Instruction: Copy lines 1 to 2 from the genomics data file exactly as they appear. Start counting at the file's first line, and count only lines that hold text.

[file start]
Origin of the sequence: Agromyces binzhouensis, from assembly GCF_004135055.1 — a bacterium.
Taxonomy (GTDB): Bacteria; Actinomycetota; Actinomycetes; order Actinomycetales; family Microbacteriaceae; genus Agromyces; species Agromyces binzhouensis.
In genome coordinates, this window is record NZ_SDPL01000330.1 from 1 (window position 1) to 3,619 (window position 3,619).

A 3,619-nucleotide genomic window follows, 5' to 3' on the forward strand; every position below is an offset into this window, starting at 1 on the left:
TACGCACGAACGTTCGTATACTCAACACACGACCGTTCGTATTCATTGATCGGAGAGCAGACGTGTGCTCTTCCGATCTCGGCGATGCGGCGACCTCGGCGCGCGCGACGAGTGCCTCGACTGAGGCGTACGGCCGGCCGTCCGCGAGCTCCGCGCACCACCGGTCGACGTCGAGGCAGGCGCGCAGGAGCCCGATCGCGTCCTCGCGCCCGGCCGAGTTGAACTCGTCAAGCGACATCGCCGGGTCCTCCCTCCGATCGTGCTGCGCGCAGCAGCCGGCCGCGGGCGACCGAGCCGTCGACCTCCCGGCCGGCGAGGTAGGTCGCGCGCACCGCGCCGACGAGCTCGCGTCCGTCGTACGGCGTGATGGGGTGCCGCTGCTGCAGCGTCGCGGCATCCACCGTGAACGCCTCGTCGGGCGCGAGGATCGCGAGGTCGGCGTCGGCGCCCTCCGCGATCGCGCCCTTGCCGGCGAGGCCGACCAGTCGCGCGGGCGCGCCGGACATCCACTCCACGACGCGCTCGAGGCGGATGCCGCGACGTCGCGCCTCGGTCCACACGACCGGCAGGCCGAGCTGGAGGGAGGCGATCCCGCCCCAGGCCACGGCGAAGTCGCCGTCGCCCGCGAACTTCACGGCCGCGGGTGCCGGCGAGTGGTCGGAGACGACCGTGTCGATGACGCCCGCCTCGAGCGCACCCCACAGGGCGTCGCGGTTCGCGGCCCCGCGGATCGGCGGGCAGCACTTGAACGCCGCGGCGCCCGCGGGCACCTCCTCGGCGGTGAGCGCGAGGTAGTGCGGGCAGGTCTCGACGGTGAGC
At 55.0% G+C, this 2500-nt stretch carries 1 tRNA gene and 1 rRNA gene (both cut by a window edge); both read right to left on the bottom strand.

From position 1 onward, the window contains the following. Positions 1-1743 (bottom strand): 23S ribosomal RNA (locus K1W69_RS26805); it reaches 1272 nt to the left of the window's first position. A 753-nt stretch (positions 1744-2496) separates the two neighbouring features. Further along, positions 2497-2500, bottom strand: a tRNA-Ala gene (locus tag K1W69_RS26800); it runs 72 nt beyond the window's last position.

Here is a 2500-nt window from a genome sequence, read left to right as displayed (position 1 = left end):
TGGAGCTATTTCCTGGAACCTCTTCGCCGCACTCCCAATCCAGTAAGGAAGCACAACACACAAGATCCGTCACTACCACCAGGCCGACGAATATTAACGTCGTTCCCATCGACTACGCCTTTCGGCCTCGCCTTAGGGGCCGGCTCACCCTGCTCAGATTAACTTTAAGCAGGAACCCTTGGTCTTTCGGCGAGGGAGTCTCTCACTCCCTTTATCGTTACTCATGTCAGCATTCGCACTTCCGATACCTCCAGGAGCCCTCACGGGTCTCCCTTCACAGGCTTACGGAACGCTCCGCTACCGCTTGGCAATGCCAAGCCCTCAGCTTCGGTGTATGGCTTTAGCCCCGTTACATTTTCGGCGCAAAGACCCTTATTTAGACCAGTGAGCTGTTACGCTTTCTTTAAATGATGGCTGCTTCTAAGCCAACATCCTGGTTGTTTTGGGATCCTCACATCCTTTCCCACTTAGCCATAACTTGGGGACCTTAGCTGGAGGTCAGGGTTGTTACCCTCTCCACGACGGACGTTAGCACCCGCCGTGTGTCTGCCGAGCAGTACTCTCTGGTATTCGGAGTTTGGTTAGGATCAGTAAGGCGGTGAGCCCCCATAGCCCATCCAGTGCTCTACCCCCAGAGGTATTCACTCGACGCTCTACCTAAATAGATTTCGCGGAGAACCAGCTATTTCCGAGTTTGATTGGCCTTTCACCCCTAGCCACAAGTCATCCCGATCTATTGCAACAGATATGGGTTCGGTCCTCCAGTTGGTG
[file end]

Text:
Origin of the sequence: Agromyces binzhouensis, from assembly GCF_004135055.1 — a bacterium.
Taxonomy (GTDB): Bacteria; Actinomycetota; Actinomycetes; order Actinomycetales; family Microbacteriaceae; genus Agromyces; species Agromyces binzhouensis.